When was the last time you saw quail on a menu in Bend? Or had a fig cocktail?
Executive chef John Gurnee and the team at Drake has composed a new seasonal fall menu, with something a little different from the traditional downtown fare.
Keeping some of the standards on the menu including a specialty burger and shrimp and grits, new nightly game specials feature venison, buffalo ribs, duck, quail and elk depending on the night and what's available fresh from the butcher.
Melanie Ehrlich, a Bend transplant via Montana last June, helped to collaboratively design the fall cocktail menu which the staff hopes will be rotating quarterly with new seasonal drink and menu specials.
Upping the standard mixology to a new level of creativity and class, drinks like the Fig & Fashion, with house infused fig bourbon garnished with orange and sour cherry have been top sellers according to Ehrlich. With a dash of bitters the drink had an earthy sweet flavor and an appetizing hombre purple coloring, dark at the bottom topped with light bubbly soda at the top. Mostly fig-infused bourbon with a dash of sparkle, it wasn't overly sweet and Ehrlich explained that after the figs are used for infusing the alcohol, she passes them over to the kitchen where they are used in a variety of nightly specials.
"A lot of ingredients go back and forth," said Ehrlich. "I have a pomegranate drink on the menu with fresh pomegranate and they have pomegranate, apple cider glaze on the house-made smoked pork chop. We're keeping things kind of paired: food and cocktails, cocktails and food."
Riding out the bourbon train after the fig cocktail, we tried the Auto Drake, a twist on the traditional whiskey ginger with Maker's Mark. The ginger ale was particularly sweet, an alternative to some whiskey drinks that will grow hair-on-your-chest. The added Grand Marnier gave a slight citrusy tinge and an additional sweetness to the gingery tumbler of booze.
Then, onto the lighter stuff, we tried the two gin martinis—both of which were so dangerously drinkable that we could have easily sipped our way into an accidental stupor. The Drakeside featured Earl Grey-infused gin with lime juice playing nicely off the classic tea's citrusy bermagot. The addition of muddled mint gave it mojito-like freshness without turning it into a summery drink. Overall, the herbal aroma combined with the feelings of warmth elicited by the Earl Grey infusion made it a perfect autumn drink for those of us burnt out on (or not yet ready for) pumpkin spice eggnog and fall's heavier harbingers. The Bohemian—Crater Lake gin, with St-Germain, grapefruit and a dash of preychauds bitters, garnished orange—tasted like biting into a sweet, juicy pink grapefruit. If we were inclined to get boozy with breakfast, this would be our drink of choice (move over, mimosas!). Worth noting: this is a very pink drink. Not recommended for men not secure in their masculinity (though it was fun to see the server make assumptions about who was drinking the pink martini, and who was having the fancified whiskey ginger). Despite the bubblegum color, it was not overly sweet. We paired our drinks with Portobello fries, baked brie and grilled prawns from the happy hour menu. The fries—long, thick cuts of mushroom breaded and fried to golden perfection—were served with a creamy beer cheese roux that reminded us of homemade macaroni and cheese (total comfort food). Just $5 during happy hour, 3:30 pm-5:30 pm daily, the Lincoln Log stacked creation made ketchup and fried potatoes look like a very low-class alternative. Happy hour at Drake strikes an ideal balance between upscale and laid back with most dishes including a burger staying under $13. We added the baked marin brie to our order topped with spiced walnuts and seasonal jam (we think this one was plum). The plate matched perfectly with the Fig & Fashion with hearty, earthy and buttery elements. The jam added a sweet finish to the satiny melted pad of brie.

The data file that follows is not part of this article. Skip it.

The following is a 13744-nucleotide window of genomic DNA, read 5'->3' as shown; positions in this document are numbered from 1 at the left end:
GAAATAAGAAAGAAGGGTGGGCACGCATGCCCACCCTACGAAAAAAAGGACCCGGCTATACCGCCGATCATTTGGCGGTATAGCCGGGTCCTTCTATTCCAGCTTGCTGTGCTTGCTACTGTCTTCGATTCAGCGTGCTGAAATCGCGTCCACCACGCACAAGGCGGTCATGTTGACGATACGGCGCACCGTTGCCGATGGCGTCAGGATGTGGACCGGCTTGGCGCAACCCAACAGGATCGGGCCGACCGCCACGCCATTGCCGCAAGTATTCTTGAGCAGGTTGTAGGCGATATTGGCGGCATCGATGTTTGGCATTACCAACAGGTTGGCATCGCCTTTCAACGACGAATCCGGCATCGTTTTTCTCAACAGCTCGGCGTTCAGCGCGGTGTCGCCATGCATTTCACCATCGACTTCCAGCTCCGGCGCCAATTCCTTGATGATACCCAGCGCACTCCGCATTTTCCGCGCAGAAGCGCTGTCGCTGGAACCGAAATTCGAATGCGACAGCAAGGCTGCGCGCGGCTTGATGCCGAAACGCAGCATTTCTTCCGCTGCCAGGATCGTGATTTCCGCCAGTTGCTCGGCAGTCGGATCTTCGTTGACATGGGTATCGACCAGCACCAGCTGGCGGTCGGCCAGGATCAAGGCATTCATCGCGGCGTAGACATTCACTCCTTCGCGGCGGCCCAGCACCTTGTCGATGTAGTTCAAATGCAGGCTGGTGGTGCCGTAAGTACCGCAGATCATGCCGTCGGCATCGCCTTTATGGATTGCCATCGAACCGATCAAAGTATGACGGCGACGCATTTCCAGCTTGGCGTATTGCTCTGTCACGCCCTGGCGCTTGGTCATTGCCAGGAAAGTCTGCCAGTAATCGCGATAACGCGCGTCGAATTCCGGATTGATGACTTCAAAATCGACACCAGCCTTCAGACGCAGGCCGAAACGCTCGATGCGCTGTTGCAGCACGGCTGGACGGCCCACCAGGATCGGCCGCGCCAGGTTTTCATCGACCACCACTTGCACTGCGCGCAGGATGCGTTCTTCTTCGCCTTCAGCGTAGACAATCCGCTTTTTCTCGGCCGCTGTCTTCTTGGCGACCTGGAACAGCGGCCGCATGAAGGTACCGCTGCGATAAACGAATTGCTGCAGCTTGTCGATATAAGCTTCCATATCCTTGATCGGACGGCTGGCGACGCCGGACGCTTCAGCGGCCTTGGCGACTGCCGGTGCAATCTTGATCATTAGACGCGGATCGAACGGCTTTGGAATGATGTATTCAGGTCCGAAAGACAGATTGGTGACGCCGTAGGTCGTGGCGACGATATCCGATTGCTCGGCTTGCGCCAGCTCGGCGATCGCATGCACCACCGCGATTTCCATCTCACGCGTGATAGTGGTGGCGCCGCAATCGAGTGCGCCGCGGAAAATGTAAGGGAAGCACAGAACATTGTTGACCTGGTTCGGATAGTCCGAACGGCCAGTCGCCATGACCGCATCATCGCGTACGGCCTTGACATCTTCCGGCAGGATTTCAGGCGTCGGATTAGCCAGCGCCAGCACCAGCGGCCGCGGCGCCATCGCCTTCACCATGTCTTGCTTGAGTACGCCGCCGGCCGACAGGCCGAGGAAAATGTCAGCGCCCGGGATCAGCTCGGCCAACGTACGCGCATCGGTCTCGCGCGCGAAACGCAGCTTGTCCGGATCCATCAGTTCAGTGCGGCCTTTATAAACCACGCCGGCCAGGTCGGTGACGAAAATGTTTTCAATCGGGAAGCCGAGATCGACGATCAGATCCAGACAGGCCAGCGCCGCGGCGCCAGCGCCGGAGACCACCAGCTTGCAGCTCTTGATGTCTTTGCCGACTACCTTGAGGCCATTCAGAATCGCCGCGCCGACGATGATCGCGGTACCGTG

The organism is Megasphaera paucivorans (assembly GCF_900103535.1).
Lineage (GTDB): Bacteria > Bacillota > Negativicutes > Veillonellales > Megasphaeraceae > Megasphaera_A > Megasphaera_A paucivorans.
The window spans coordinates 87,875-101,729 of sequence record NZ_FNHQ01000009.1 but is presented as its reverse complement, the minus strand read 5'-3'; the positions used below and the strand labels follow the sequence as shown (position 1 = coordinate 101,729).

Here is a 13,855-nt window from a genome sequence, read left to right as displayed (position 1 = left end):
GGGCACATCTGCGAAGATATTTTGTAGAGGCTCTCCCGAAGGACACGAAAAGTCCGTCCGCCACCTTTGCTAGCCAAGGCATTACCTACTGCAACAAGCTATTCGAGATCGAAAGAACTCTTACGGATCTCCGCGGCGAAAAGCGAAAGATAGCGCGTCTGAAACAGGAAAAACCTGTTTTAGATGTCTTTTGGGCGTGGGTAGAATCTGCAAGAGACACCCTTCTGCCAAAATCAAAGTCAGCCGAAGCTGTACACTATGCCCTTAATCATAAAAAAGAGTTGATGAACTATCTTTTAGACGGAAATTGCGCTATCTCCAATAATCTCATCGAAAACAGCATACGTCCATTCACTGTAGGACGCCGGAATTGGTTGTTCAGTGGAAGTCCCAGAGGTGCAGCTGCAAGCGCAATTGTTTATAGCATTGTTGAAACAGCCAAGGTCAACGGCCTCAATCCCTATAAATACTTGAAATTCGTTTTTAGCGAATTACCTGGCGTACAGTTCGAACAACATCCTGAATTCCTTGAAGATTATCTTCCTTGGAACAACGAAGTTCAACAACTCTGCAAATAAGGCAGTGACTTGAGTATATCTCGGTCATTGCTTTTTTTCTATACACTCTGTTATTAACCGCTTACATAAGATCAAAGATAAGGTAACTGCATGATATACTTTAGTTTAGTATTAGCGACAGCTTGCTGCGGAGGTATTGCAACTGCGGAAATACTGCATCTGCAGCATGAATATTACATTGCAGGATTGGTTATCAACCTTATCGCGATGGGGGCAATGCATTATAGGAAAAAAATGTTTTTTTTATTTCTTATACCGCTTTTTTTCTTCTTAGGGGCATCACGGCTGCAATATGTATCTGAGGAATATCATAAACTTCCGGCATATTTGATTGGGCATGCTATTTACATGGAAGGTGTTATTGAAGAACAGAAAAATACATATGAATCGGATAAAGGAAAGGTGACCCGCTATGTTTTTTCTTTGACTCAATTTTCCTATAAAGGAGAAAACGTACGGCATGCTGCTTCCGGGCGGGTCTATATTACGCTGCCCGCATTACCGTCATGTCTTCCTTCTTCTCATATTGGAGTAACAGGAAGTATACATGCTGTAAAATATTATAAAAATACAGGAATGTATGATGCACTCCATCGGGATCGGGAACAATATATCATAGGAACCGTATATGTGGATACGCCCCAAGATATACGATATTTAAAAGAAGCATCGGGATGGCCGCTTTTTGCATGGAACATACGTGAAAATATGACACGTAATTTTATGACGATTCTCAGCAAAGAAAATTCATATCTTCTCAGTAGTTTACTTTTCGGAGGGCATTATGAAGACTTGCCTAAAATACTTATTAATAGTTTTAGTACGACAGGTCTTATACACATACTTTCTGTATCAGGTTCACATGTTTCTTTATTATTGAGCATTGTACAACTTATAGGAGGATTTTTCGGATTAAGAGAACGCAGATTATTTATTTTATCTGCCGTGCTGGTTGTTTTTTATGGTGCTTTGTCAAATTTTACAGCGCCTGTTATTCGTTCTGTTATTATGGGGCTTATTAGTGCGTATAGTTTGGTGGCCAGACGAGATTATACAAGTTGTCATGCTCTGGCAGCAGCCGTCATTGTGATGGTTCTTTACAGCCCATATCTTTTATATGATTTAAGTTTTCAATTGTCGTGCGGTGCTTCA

The reboot of the menu at Drake is a great way to freshen up the autumn season.